The accounting practices of Australia’s second biggest shopping centre
operator Centro Properties
Group are being questioned after revelations a
discovered the company failed to properly account for $A1.1bn (?476m) in debt.
While the Australian mortgage market has been largely untouched by the
subprime chaos, the Australian stock market was in turmoil this week when Centro
shares, popular among institutional shareholders, went into freefall after a
Centro announcement it was unable to refinance $3.9bn worth of debt, causing a
$A54bn stockmarket meltdown.
Centro’s failure to properly disclose the $A1.1bn may result in legal action
from Australia’s corporate regulator and the company could also be sued by
investors who bought stock in the company between the August 9 release of
Centro’s full-year accounts and September 18, when the correction of the
accounting error was reported to the Australian Stock Exchange.
Plaintiff law firms Maurice Blackburn Cashman and Slater & Gordon said
this week they were in talks with institutional shareholders to see if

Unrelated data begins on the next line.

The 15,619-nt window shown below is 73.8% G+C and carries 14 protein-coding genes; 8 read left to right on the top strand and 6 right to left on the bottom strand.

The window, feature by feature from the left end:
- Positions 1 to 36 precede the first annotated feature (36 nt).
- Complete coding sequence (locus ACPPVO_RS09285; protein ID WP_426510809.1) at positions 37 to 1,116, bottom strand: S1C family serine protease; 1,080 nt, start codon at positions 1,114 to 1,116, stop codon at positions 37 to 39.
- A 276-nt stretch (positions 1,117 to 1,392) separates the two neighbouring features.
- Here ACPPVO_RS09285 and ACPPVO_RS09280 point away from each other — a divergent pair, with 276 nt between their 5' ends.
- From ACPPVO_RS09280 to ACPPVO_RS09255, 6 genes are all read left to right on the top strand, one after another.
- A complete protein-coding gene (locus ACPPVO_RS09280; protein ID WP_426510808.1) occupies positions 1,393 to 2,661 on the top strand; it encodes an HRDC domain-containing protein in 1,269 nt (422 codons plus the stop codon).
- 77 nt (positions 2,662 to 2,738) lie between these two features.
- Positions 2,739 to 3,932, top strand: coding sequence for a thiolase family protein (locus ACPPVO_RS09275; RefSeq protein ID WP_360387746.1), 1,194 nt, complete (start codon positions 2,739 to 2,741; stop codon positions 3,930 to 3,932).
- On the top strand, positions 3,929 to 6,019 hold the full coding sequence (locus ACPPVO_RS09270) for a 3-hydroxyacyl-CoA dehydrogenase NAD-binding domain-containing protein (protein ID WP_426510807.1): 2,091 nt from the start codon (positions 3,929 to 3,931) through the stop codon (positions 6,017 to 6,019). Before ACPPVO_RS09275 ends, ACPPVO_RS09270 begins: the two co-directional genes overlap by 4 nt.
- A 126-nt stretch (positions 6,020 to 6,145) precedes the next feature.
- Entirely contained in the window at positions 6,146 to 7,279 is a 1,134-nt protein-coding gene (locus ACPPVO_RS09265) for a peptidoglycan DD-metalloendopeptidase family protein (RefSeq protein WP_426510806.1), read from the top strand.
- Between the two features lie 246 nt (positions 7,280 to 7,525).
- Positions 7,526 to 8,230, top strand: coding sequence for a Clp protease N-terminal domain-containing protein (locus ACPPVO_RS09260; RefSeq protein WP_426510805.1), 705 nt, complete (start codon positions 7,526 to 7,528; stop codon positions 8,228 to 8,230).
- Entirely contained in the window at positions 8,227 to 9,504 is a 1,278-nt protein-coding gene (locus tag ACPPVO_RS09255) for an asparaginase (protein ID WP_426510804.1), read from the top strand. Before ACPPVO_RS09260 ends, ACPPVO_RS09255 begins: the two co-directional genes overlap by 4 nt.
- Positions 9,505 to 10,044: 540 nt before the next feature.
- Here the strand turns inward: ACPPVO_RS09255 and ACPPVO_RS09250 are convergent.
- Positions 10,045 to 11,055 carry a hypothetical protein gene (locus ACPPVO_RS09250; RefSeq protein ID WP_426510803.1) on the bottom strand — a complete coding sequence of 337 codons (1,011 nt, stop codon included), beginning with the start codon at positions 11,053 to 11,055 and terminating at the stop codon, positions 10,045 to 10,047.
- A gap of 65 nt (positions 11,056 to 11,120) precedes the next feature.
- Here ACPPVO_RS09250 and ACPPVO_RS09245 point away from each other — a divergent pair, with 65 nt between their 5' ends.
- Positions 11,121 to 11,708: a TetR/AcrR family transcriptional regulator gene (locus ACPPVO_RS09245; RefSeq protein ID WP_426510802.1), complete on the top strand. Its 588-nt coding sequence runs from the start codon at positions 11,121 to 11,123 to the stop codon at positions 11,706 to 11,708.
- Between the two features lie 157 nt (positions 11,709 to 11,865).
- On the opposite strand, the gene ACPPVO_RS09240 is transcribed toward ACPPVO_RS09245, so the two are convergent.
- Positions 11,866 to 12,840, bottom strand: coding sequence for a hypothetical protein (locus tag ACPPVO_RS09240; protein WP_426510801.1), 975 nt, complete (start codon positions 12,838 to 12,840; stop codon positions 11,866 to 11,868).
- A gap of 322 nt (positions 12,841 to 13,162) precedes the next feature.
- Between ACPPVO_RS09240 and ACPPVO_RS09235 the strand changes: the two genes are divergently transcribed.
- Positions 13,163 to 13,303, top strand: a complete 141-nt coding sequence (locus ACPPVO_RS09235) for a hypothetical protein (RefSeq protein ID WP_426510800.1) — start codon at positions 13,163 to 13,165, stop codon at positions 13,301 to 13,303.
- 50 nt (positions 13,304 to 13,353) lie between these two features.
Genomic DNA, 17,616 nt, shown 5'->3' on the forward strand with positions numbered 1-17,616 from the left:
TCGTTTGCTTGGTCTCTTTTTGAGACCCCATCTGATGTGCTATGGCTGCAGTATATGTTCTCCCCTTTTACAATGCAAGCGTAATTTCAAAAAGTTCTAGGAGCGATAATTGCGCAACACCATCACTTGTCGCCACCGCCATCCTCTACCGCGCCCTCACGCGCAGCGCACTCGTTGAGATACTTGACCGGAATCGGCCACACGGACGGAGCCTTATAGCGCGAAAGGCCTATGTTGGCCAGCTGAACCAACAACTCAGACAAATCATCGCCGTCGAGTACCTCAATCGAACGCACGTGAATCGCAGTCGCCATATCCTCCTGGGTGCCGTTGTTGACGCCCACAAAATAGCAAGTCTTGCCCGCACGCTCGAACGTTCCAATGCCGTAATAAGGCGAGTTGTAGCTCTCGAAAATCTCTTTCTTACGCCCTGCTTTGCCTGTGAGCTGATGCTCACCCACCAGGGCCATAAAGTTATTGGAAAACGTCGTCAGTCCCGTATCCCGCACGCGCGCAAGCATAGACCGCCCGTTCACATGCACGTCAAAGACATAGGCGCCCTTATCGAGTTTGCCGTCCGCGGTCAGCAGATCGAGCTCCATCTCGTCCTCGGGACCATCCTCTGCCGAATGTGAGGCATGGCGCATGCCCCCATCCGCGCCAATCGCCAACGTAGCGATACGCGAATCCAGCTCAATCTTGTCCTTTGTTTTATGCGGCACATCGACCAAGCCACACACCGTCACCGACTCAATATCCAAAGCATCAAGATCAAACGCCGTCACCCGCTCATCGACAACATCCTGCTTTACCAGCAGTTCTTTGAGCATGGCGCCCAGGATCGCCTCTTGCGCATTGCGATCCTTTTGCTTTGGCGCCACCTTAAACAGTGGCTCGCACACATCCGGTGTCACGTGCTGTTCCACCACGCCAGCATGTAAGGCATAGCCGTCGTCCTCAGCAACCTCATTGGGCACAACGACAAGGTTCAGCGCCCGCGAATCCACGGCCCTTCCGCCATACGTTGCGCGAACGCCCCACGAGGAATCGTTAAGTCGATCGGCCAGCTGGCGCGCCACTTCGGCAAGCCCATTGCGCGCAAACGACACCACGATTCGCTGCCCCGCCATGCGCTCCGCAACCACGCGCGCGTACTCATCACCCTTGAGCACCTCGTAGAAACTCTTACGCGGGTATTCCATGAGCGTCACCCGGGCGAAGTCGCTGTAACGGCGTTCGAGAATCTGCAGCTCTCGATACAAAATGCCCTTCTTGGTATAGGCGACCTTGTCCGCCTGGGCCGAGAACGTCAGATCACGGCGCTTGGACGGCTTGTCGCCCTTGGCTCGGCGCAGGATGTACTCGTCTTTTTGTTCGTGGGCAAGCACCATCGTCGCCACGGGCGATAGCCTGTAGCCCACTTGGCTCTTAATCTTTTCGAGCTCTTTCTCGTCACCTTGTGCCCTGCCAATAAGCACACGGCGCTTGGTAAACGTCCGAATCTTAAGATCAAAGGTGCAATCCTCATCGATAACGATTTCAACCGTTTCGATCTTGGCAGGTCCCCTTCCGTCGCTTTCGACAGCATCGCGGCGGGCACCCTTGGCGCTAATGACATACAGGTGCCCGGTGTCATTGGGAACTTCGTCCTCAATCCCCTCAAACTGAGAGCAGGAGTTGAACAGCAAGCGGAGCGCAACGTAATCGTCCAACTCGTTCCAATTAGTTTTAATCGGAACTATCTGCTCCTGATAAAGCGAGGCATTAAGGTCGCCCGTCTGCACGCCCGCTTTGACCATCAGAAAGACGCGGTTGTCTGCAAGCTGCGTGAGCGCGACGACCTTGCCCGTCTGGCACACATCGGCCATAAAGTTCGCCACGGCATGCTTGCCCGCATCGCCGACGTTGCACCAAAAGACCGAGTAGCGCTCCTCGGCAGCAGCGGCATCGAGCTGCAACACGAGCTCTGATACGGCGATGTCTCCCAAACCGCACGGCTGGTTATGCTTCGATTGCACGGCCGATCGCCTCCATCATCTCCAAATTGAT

litigation over lack of disclosure was viable, according to the Australian
national daily newspaper The Australian.
Simon Wright of CareersinAudit.com discusses how an effective cyber defence force is critical to businesses worldwide and how internal auditors can make the transition to a new career in cyber security
The FRC has said that the investigation will 'consider, but not be restricted to, issues regarding misstated accounting balances'
Mark McMullen joins the private client services team from Smith & Williamson
Merger between Clear & Lane Chartered Accountants and Magma Chartered Accountants was finalised on 3 February